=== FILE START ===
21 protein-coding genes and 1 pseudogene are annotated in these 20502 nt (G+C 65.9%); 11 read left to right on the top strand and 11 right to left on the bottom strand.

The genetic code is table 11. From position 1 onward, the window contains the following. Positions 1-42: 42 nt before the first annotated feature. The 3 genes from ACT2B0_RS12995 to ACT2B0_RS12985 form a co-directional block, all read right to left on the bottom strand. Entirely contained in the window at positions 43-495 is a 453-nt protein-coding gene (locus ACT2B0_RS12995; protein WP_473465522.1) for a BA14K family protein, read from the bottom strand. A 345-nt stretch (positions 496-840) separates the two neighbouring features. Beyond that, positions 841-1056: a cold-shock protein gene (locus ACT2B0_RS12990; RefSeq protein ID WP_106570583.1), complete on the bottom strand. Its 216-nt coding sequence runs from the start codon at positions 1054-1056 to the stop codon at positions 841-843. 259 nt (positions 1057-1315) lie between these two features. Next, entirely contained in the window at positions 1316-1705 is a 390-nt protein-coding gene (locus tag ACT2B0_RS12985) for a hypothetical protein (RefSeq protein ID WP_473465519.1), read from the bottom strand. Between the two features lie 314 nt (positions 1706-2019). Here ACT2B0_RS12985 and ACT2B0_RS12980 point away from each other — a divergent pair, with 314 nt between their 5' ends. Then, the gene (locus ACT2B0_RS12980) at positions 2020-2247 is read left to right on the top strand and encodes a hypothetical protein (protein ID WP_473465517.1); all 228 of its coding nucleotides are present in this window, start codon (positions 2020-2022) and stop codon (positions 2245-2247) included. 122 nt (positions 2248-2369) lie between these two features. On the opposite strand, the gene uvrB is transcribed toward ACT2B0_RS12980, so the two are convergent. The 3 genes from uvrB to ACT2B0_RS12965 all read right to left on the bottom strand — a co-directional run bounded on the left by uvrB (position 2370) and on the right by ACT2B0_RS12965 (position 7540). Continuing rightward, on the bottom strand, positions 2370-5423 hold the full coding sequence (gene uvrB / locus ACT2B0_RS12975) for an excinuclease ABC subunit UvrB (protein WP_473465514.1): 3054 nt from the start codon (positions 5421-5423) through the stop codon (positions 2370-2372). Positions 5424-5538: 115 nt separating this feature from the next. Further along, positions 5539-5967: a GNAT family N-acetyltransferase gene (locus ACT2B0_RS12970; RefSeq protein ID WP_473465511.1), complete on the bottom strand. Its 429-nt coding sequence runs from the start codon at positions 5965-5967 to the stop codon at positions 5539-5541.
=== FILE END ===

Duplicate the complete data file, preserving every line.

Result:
21 protein-coding genes and 1 pseudogene are annotated in these 20502 nt (G+C 65.9%); 11 read left to right on the top strand and 11 right to left on the bottom strand.

The genetic code is table 11. From position 1 onward, the window contains the following. Positions 1-42: 42 nt before the first annotated feature. The 3 genes from ACT2B0_RS12995 to ACT2B0_RS12985 form a co-directional block, all read right to left on the bottom strand. Entirely contained in the window at positions 43-495 is a 453-nt protein-coding gene (locus ACT2B0_RS12995; protein WP_473465522.1) for a BA14K family protein, read from the bottom strand. A 345-nt stretch (positions 496-840) separates the two neighbouring features. Beyond that, positions 841-1056: a cold-shock protein gene (locus ACT2B0_RS12990; RefSeq protein ID WP_106570583.1), complete on the bottom strand. Its 216-nt coding sequence runs from the start codon at positions 1054-1056 to the stop codon at positions 841-843. 259 nt (positions 1057-1315) lie between these two features. Next, entirely contained in the window at positions 1316-1705 is a 390-nt protein-coding gene (locus tag ACT2B0_RS12985) for a hypothetical protein (RefSeq protein ID WP_473465519.1), read from the bottom strand. Between the two features lie 314 nt (positions 1706-2019). Here ACT2B0_RS12985 and ACT2B0_RS12980 point away from each other — a divergent pair, with 314 nt between their 5' ends. Then, the gene (locus ACT2B0_RS12980) at positions 2020-2247 is read left to right on the top strand and encodes a hypothetical protein (protein ID WP_473465517.1); all 228 of its coding nucleotides are present in this window, start codon (positions 2020-2022) and stop codon (positions 2245-2247) included. 122 nt (positions 2248-2369) lie between these two features. On the opposite strand, the gene uvrB is transcribed toward ACT2B0_RS12980, so the two are convergent. The 3 genes from uvrB to ACT2B0_RS12965 all read right to left on the bottom strand — a co-directional run bounded on the left by uvrB (position 2370) and on the right by ACT2B0_RS12965 (position 7540). Continuing rightward, on the bottom strand, positions 2370-5423 hold the full coding sequence (gene uvrB / locus ACT2B0_RS12975) for an excinuclease ABC subunit UvrB (protein WP_473465514.1): 3054 nt from the start codon (positions 5421-5423) through the stop codon (positions 2370-2372). Positions 5424-5538: 115 nt separating this feature from the next. Further along, positions 5539-5967: a GNAT family N-acetyltransferase gene (locus ACT2B0_RS12970; RefSeq protein ID WP_473465511.1), complete on the bottom strand. Its 429-nt coding sequence runs from the start codon at positions 5965-5967 to the stop codon at positions 5539-5541.